For many kids, maybe most, reading is all about twists and turns of plot. And what makes plot exciting is the conflict. Kids read to see what will happen next. How will it all work out?
Fortunately for teachers, plot is an excellent lead-in to all sorts of reading lessons. From plot maps to types of conflicts, there are story element lessons here, but there are also lessons to be had about text structure. One of the basic text structures – chronological, or sequential, order – is all about plot.
Learning about the chronological order in terms of plot can make it more meaningful to kids. Kids learn to readily see how those twists and turns that they love grow out of a text structure employed by the author.
I’ve tried to incorporate this idea into my text structure resources about chronological order with a variety of activities. Here you can see a few of the slides from the slide presentation and two of the task cards.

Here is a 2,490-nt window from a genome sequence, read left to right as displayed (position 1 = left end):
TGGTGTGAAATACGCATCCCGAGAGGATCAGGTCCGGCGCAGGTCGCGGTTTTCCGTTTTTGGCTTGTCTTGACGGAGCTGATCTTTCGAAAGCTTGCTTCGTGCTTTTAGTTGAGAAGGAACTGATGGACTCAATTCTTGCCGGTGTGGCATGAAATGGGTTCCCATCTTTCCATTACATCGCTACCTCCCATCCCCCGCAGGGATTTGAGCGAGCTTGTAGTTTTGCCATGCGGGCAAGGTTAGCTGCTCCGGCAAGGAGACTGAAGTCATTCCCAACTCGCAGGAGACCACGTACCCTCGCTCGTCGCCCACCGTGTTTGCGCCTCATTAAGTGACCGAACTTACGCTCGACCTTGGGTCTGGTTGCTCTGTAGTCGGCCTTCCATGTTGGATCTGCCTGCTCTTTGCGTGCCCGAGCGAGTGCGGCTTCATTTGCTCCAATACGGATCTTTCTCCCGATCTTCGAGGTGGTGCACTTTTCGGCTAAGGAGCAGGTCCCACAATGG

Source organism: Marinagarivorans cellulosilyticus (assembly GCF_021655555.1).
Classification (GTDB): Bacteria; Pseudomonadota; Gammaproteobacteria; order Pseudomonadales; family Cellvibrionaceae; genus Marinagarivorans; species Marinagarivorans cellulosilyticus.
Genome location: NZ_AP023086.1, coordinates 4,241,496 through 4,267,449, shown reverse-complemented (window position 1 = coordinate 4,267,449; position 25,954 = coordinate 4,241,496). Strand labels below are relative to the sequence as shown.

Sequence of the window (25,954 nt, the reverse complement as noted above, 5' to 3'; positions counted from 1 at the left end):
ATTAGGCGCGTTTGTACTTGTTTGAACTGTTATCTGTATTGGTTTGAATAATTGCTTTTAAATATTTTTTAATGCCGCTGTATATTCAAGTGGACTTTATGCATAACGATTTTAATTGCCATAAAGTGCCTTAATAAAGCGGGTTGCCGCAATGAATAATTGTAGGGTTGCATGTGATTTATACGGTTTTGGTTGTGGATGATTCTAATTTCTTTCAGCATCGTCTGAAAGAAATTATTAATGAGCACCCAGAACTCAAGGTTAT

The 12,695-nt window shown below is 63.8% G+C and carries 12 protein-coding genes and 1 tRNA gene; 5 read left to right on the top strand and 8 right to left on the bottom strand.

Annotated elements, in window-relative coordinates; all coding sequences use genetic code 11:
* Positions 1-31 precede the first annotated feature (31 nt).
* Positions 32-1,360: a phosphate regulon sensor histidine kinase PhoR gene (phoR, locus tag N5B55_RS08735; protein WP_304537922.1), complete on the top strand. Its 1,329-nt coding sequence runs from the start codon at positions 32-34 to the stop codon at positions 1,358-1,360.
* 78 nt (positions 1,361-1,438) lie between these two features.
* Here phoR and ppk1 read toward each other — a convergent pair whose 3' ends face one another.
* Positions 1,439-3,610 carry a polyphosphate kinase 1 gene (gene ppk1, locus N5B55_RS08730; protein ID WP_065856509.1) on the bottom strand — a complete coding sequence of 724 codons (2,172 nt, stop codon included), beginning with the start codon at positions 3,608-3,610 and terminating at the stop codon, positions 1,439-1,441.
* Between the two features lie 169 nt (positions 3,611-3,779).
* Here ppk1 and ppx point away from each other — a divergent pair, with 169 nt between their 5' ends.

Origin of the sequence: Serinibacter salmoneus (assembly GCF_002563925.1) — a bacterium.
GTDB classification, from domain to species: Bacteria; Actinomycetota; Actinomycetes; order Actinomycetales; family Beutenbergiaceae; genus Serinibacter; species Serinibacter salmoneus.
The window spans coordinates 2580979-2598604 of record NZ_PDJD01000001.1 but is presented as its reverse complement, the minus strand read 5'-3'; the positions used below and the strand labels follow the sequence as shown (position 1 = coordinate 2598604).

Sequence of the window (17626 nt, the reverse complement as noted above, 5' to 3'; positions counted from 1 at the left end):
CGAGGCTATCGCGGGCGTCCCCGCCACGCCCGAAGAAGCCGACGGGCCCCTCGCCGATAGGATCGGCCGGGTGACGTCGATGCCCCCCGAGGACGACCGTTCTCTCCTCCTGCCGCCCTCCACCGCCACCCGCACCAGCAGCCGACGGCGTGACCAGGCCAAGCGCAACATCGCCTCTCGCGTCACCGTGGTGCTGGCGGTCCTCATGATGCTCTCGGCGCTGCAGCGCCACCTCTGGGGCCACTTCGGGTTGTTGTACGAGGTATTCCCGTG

Chronological order seems to be one area where story elements and text structure can really be taught together. If kids are already familiar with the story element of plot, coming across chronological order when they first tackle text structures can be a great connection.
Kids can also use a plot graphic organizer to do the prewriting for a narrative of their own, along with some discussion about how they are setting up the text structure for their own writing in the process.
Looking carefully at the chronology of a story is a great way for kids to see how, and when, the conflict and resolution of a story fit in. Not all kids realize that most stories fit into a particular story arc, and seeing this demonstrated can lead to real understanding.
More advanced ideas like foreshadowing and flashbacks make sense in the context of plot and chronological order as well. It could also be a good time to look at unique ways that author’s organize their books, such as having alternate chapters told by different characters, since this may result in some skipping back and forth with the chronological order. And chronological order quirks specific to certain genres fit in here too, such as mystery stories which may have the most important event happen first with the rest of the story leading back up to the discovery of that event.
I’ll finish up with an image of two of my task cards from the Plot It Out! set.